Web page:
Sixteen families stung by the deaths and injuries in the 2007 Crandall Canyon mine disaster have settled civil lawsuits against the company.
Terms are confidential, but it was described as the largest settlement in Utah mining history, exceeding the $22 million agreement reached with heirs of 27 miners killed in a 1984 fire at the Wilberg mine, which, like Crandall Canyon, was in Emery County.
Resolving the civil cases does not impact an ongoing criminal investigation by the U.S. Attorney's Office. Brett Tolman, U.S. Attorney for Utah, said two weeks ago his office is still gathering information for the probe requested by the federal Mine Safety and Health Administration's disaster investigation team and a U.S. congressman.
With aid from mediator Paul Felt, the civil talks proceeded quietly for a year between attorneys representing those killed or injured in two mine implosions, lawyers for the mine's owners and operator -- principally Murray Energy Corp. and its Utah subsidiaries, led by UtahAmerican Energy, Inc. -- and six insurance companies.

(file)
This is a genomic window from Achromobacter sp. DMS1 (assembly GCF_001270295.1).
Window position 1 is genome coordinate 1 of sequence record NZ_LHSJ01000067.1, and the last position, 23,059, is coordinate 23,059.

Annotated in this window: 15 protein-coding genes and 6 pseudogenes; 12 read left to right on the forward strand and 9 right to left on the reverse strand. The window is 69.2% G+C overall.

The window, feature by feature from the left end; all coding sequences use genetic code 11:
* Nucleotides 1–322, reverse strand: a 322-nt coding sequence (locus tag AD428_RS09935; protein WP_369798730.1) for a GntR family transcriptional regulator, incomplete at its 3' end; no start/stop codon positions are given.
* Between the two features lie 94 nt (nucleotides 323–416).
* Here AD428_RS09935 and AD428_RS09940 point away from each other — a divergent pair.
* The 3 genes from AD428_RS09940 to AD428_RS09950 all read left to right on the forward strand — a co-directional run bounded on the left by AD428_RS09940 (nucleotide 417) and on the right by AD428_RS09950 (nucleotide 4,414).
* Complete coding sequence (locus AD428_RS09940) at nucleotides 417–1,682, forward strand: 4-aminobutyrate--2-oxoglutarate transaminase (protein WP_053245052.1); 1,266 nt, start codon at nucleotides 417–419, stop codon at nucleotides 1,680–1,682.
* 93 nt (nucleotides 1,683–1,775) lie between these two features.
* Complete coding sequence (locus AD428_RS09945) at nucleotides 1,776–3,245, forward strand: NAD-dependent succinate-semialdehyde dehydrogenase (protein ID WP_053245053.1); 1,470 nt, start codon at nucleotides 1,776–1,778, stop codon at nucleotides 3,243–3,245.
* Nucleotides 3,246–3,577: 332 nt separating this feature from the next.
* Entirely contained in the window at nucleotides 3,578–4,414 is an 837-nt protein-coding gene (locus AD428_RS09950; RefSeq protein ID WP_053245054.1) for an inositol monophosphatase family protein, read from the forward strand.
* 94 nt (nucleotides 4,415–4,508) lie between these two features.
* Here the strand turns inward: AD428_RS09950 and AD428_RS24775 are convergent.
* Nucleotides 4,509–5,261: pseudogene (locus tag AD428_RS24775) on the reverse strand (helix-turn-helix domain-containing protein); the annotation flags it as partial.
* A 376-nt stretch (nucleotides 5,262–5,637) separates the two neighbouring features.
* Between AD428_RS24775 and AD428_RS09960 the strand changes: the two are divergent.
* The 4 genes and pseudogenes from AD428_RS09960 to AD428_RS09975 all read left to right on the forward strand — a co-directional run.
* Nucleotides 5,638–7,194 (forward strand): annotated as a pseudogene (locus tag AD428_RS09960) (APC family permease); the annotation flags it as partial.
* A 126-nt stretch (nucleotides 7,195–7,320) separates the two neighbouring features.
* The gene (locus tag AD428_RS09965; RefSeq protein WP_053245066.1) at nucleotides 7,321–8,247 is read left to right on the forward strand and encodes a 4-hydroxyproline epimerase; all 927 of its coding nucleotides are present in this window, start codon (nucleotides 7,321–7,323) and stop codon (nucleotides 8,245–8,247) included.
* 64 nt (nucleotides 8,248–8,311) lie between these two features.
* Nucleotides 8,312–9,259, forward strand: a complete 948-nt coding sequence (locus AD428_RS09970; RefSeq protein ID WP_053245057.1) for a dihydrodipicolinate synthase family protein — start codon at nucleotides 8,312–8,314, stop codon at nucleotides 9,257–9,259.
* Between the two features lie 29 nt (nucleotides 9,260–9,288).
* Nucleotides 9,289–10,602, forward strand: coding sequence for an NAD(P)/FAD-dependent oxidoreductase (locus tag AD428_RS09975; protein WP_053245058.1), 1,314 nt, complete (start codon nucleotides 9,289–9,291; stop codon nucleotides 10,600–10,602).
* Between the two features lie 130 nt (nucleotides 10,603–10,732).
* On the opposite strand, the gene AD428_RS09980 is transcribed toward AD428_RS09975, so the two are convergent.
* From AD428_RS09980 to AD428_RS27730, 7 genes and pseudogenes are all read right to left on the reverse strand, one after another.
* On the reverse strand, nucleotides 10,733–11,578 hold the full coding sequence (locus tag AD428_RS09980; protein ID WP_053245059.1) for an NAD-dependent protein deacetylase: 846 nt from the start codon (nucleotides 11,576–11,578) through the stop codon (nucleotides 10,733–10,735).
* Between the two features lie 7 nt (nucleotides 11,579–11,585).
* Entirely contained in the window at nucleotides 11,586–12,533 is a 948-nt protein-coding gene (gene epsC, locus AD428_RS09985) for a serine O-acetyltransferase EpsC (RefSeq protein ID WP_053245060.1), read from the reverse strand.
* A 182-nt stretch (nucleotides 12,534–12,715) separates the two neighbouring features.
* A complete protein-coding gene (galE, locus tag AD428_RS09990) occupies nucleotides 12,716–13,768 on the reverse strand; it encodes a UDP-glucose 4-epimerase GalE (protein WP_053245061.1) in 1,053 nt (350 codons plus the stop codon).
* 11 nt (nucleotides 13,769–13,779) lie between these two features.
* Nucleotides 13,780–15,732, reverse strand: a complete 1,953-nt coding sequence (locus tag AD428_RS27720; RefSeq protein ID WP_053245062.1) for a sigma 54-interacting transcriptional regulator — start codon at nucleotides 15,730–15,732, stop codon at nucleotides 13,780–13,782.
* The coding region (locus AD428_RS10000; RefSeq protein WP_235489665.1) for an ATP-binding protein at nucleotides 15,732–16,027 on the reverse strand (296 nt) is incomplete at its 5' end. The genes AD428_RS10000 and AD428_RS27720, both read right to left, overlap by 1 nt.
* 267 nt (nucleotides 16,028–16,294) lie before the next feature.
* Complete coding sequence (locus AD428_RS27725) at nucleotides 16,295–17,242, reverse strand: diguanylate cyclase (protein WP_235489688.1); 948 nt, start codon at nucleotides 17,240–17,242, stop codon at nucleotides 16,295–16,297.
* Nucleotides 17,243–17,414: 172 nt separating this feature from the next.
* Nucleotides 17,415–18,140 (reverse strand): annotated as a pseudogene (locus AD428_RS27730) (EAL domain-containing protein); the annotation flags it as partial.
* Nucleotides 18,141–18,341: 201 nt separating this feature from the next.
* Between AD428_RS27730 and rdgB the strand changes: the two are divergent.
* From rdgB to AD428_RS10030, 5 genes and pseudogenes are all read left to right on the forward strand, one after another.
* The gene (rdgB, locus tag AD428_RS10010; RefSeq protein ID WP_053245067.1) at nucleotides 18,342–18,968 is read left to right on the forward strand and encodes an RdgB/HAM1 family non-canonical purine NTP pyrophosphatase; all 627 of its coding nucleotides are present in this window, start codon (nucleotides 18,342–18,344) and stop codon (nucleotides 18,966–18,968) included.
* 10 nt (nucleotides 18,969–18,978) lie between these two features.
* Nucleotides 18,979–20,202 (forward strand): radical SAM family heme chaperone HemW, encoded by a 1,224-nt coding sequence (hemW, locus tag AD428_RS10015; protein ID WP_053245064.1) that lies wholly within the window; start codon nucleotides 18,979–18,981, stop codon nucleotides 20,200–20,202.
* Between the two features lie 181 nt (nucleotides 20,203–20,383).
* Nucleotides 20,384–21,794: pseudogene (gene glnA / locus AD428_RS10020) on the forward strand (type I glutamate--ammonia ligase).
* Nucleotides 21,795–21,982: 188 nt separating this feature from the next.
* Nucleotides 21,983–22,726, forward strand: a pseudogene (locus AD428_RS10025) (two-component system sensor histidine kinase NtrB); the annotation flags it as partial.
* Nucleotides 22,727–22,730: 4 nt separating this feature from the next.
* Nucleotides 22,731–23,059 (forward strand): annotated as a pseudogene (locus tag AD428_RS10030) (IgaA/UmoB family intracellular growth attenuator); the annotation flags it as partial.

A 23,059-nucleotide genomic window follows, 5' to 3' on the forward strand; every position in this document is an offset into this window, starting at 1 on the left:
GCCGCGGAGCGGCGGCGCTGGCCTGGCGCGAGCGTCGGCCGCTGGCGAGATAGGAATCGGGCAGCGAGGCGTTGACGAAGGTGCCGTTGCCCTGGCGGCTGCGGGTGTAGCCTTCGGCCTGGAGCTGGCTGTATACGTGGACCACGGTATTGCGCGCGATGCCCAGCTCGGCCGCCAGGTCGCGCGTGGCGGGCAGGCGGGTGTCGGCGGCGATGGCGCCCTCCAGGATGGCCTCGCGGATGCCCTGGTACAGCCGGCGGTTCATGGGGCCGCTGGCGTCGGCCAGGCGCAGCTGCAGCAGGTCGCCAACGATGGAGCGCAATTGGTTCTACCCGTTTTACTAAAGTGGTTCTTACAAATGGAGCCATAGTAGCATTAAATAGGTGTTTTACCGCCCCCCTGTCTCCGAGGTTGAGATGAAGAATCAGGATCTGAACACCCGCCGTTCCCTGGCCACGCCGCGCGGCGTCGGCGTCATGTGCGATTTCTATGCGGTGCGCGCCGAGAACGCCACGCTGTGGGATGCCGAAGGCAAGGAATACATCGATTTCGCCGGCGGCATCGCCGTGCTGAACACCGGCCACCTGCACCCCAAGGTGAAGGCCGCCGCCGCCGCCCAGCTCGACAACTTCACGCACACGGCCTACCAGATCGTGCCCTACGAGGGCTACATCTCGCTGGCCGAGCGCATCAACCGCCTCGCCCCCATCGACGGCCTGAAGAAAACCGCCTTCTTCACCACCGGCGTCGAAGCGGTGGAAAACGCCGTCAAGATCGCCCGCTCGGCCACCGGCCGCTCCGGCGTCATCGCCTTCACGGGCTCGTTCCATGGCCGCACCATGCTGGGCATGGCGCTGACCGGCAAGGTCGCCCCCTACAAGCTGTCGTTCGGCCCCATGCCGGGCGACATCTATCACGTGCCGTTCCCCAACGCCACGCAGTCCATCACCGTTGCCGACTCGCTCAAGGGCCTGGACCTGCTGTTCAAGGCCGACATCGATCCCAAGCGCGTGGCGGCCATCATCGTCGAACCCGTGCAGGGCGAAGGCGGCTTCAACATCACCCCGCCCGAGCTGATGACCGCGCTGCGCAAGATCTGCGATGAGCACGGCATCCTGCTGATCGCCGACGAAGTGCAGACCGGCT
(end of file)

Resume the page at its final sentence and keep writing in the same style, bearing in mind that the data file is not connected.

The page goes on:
"It is in everyone's best interests to move forward," said Edward Havas, an attorney for the largest group of plaintiffs in the case, which featured three separate complaints. "It is time to focus on the future, even as we remember the past and time to concentrate on the living, even as we remember those who were lost."
UtahAmerican Energy attorney Kevin Anderson said the intense negotiations did "justice to the heroism of the rescuers."
In a joint statement, both sides said they hope the settlement will "bring a measure of closure and a sense of healing to the families of those who were lost or injured, current and former company employees, company management, the residents of Carbon and Emery counties, and the coal mining industry."
Complex factual and legal issues would have required long, costly litigation, the statement said, so all parties agreed a settlement was in their mutual best interests.
Six miners were killed Aug. 6, 2007, when the Crandall Canyon coal mine near Huntington buckled and collapsed under the pressure of nearly 2,000 feet of rock in the mountain above. The collapse registered 3.9 on seismic instruments and spanned an area equal to 10 city blocks.
The workers had been stripping the last coal out of the aging mine, carving into 400-foot-thick walls left behind to hold up the roof. It was an unheard-of strategy, federal mining investigators concluded, but one that MSHA repeatedly approved.
In the months before the Aug. 6 collapse, pressure on the pillars supporting the mine triggered "bounces," in which coal violently explodes from mine walls or causes the mine floor to heave and buckle. The company, said MSHA's post-disaster investigation, failed to notify regulators of those events, including one that occurred three days before the fatal collapse, burying a miner waist deep in coal.